Although most car accidents do not result in fatalities, some automobile accidents may result in the death of the driver or the passengers who are involved. All car accidents have the potential to be fatal, from accidents that seem minor to passenger cars being crushed underside a truck.
The family members of a victim who passed away in a fatal car accident may have the right to sue on behalf of the decedent for damages as a plaintiff. Pursuant to personal injury laws, the family may have different legal theories which can be used to file a claim.
The theory which the family sues under will depend upon the facts and the individual who caused the accident. A fatal accident may also occur when there are certain factors present, which may include:
- Bad weather;
- Difficult driving conditions;
- Poor lighting; and
- Instances of driving under the influence (DUI).
When Can I Sue for Negligence After a Fatal Car Accident?
One legal theory which is frequently used in fatal automobile accident lawsuits is the legal theory of negligence. Negligence is the failure to use the care which an ordinary individual would use in the same circumstances or similar circumstances.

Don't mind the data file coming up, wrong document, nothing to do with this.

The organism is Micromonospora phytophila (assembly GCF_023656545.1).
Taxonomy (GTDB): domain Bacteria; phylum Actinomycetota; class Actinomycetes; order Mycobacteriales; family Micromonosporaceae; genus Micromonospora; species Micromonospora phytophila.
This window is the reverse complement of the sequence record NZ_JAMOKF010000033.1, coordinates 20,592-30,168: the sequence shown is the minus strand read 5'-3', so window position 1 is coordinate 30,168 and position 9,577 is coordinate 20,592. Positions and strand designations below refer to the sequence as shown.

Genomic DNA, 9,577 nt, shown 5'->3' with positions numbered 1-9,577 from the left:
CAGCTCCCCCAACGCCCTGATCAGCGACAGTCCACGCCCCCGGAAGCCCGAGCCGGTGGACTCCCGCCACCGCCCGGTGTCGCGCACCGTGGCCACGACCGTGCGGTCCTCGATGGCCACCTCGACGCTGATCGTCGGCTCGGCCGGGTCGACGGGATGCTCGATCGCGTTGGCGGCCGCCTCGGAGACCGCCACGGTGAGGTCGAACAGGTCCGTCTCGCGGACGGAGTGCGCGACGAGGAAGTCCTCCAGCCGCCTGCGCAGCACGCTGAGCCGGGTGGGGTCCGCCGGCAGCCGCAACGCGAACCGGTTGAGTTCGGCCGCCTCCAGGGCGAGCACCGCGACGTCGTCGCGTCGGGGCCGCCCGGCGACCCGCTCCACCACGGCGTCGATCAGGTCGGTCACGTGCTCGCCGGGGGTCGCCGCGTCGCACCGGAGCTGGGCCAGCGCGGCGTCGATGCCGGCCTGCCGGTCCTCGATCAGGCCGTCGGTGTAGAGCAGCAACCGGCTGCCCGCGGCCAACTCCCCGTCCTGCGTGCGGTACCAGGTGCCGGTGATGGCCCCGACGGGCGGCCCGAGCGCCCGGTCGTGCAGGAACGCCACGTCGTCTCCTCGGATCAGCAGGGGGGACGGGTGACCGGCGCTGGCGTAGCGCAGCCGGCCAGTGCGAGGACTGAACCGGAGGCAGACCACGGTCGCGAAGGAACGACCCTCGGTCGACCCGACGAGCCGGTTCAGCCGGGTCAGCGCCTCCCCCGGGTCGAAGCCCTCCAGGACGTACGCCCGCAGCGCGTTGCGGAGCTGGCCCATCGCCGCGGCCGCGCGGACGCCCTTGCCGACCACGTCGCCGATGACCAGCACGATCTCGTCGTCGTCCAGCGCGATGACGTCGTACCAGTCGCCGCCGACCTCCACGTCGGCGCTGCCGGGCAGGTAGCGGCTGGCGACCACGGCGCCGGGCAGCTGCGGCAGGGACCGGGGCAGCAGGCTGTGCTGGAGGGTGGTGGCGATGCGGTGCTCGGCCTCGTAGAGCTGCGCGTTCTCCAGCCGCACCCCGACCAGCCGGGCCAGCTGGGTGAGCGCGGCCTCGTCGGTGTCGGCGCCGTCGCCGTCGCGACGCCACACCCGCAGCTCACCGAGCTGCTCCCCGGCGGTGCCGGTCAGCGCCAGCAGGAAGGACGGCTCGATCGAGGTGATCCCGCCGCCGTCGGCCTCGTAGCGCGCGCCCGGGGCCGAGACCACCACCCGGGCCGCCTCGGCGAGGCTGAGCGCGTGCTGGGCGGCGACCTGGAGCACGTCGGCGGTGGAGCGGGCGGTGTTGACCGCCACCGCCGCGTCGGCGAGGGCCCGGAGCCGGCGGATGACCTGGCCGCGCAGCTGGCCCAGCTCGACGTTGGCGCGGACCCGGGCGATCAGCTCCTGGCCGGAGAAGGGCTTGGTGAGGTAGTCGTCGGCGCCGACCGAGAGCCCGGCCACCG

A family member may, in some cases, sue under the theory of negligence is a driver causes injury or death to:
- Another driver;
- A passenger; or
- A pedestrian.
In order to prove that a defendant was liable for the automobile accident, the plaintiff is required to show the following:
- The defendant owed a duty to not harm to the victim;
- The defendant breached the duty not to harm when they caused the accident;
- The defendant caused the accident. The defendant must be the actual and proximate cause of the accident; and
- The actions of the defendant led to the death of the victim.
An example of this situation is when a driver of a vehicle breaches their duty to follow the rules of the road and not to drive while intoxicated. Although it may not be a duty which is explicitly applied to drivers, there is an implication that when an individual drives on the roadway, they will do their best to follow the rules of the road and not to cause injury to themselves or other drivers.
If, however, an individual is found to be drunk driving and their voluntary impairment is the cause of a fatal automobile accident, they may be held liable.